HONG KONG - Violent scuffles broke out in one of Hong Kong's most famous and congested shopping districts on Friday, as hundreds of supporters of Chinese rule stormed tents and ripped down banners belonging to pro-democracy protesters, forcing many to retreat.
As night fell and news of the confrontation spread, more protesters headed for the gritty, bustling district of Mong Kok, considered one of the most crowded places on Earth, to reinforce.
Tens of thousands have taken to Hong Kong's streets in the past week to demand full democracy in the former British colony, including a free voting system when they come to choose a new leader in 2017.
Hong Kong leader Leung Chun-ying agreed to open talks with pro-democracy protesters but refused to stand down. He and his Chinese government backers made clear that they would not back down in the face of the city's worst unrest in decades.
Numbers dwindled at some protest sites in and around the Central financial district as rain fell on Friday and as Hong Kong people returned to work after a two-day holiday.
But in Mong Kok, with its high-rise apartment blocks packed close together over neon lights, bars, restaurants and open-air markets, about 1,000 Beijing supporters clashed with about 100 protesters, spitting and throwing water bottles in a side-show to the main protest movement.
Police formed a human chain to separate the two groups amid the wail of sirens.
Some demonstrators held umbrellas for police in the rain while Beijing supporters shouted at police for failing to clear the demonstrators.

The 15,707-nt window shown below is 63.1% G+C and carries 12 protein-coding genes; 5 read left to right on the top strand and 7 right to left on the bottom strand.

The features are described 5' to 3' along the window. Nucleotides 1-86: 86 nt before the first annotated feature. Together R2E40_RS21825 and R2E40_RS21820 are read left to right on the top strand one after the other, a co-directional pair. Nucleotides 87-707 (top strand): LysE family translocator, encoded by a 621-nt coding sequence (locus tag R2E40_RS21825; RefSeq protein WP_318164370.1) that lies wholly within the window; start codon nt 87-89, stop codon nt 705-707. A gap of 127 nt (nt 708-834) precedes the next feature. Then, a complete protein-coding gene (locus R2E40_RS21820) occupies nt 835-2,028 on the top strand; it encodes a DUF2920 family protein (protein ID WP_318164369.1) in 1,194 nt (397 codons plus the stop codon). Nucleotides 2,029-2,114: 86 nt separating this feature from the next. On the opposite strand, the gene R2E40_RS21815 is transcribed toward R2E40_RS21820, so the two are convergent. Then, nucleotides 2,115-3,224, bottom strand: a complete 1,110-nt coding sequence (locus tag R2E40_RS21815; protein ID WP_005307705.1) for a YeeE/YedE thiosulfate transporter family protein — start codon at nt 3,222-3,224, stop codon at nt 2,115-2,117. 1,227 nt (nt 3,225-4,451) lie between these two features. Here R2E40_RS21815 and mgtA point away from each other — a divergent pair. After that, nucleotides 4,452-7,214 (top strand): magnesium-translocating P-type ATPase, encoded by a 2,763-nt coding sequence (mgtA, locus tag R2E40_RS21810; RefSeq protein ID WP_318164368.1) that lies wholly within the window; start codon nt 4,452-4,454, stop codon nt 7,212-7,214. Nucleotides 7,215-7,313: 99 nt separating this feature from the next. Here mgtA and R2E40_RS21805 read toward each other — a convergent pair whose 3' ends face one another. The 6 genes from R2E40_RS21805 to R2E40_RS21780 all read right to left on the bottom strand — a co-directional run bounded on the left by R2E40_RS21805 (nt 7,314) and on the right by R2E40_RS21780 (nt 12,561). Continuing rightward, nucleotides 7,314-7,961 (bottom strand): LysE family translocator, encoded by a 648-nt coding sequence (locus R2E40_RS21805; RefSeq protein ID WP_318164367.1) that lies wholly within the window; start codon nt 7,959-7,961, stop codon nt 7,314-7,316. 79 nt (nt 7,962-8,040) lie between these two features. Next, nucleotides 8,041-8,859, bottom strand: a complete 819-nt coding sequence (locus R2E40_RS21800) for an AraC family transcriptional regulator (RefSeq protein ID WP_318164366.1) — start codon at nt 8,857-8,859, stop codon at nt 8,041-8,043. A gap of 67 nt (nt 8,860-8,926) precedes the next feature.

"We are all fed up and our lives are affected," said teacher Victor Ma, 42. "You don't hold Hong Kong citizens hostage because it's not going to work. That's why the crowd is very angry here."
Benny Tai, a co-founder of the Occupy Central movement and a law professor at the University of Hong Kong, urged protesters to leave Mong Kok and regroup in Admiralty, the main protest site next to Central.
But more reinforcements were arriving as the three main protest groups threatened to call off any talks with the government unless police stopped the crowd violence against them.
Mong Kok is popular with visitors from the mainland but not as well known to Western tourists as the luxury shopping area of Causeway Bay, on the island of Hong Kong, where pedestrians were trying to remove protest barricades put up by Occupy protesters.
Leung refused to bow to an ultimatum from protesters to resign. Police have warned repeatedly of serious consequences if protesters try to block off or occupy government buildings in and around Central.
Leung told reporters just minutes before the ultimatum expired at midnight on Thursday that Chief Secretary Carrie Lam would meet students soon to discuss political reforms, but gave no timeframe.
Lam on Friday urged protesters to go home.
"Sentiments are running high because of the prolonged strike, which leads to a higher chance of conflict," she said.
The protests have ebbed and flowed since Sunday when police used pepper spray, tear gas and baton charges to break up the demonstrations, which are the biggest since the former British colony was handed back to Chinese rule in 1997.
China rules Hong Kong through a "one country, two systems" formula underpinned by the Basic Law, which accords Hong Kong some autonomy and freedoms not enjoyed on the mainland and has universal suffrage as an eventual goal.
But Beijing decreed on Aug. 31 it would vet candidates who want to run for chief executive at an election in 2017, angering democracy activists who took to the streets.